CMS Releases Complaint Data for Drug Benefit
CMS in June received about 2.3 complaints related to the Medicare prescription drug benefit for every 1,000 beneficiaries enrolled in Medicare drug plans, according to data released by the agency on Wednesday, CQ HealthBeat reports. The agency received about 2.6 complaints per 1,000 beneficiaries enrolled in stand-alone prescription drug plans and about 1.4 complaints per 1,000 beneficiaries enrolled in Medicare Advantage plans, the data show.
CMS divided complaints in four categories:
- Benefits and access;
- Enrollment and disenrollment;
- Pricing and co-insurance; and
In addition, "[v]ery few beneficiary complaints involve other issues like problems with the exceptions or appeals process," CMS said (CMS release, 7/19). CMS said the data will be used to find plans' problems and to address problems in customer service.
Plans with high complaint rates that do not improve over the next month could face fines or restrictions on their enrollment abilities, CMS Administrator Mark McClellan said (CQ HealthBeat, 7/19).
HHS Secretary Mike Leavitt said, "The relatively low number of complaints that we are receiving from beneficiaries is another indication that the vast majority of beneficiaries are getting a high level of service," adding, "While this is an important result, we are making sure that complaints and any underlying problems are being addressed and resolved as quickly as possible" (Hundley, St. Petersburg Times, 7/20).
Rep. Pete Stark (D-Calif.) said the data "cannot mask the Medicare prescription drug program's serious shortcomings," adding, "Even accepting the agency's numbers, an average rate of 2.3 complaints per 1,000 beneficiaries translates into nearly 30,000 people dissatisfied."
Karen Ignagni, president and CEO of America's Health Insurance Plans, said the data "validate the fact that (beneficiaries') experiences are positive." She added, "This is a solid baseline going forward" (CQ HealthBeat, 7/19).
Complete CMS data on complaint rates for beneficiaries enrolled in Medicare Advantage plans is available online.
Complete data on complaint rates for beneficiaries enrolled in PDPs also is available online. Note: You must have Adobe Acrobat Reader to view the charts.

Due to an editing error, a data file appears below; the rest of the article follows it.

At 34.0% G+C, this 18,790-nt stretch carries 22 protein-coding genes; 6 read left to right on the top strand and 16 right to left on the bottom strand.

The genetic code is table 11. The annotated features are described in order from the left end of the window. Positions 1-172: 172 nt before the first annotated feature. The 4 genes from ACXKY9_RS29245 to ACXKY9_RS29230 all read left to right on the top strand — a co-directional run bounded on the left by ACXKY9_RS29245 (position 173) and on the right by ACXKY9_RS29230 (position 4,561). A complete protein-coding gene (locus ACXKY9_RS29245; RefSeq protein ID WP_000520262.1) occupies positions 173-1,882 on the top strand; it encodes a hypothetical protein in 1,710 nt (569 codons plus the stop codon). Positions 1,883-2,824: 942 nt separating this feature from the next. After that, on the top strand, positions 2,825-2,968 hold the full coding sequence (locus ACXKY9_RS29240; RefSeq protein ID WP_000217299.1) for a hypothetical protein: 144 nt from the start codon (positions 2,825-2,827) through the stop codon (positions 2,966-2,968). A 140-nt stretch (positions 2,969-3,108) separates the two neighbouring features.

At least 77,000 Medicare beneficiaries in upstate New York will reach the doughnut hole gap in coverage in the Medicare drug benefit this year, Sen. Chuck Schumer (D-N.Y.) said on Wednesday, the Associated Press reports.
Under the doughnut hole provision, beneficiaries are responsible for 100% of total prescription drug costs between $2,250 and $5,100. Medicare then covers 95% of prescription drug costs beyond $5,100.
Schumer's estimates are based on data from the Kaiser Family Foundation and CMS (Choi, Associated Press, 7/19).
Schumer projected that beneficiaries would begin reaching the doughnut hole in late summer or early fall. "This doughnut hole is going to hit upstate New York seniors like a ton of bricks," he said, adding, "Seniors should not have the rug pulled out from under them when they are struggling to pay for the rising cost of prescription drugs" (Kelly/Wheeler, Gannett/Rochester Democrat & Chronicle, 7/20).
Schumer said health insurers should provide less expensive options to help beneficiaries avoid the doughnut hole.
According to the Associated Press, Schumer has proposed legislation that would eliminate premiums for beneficiaries who fall into the doughnut hole and would phase out the doughnut hole over time.
CMS spokesperson Jeffrey Hall said beneficiaries who reach the doughnut hole can reduce costs by using generic medications or switching to less expensive brands when possible (Associated Press, 7/19).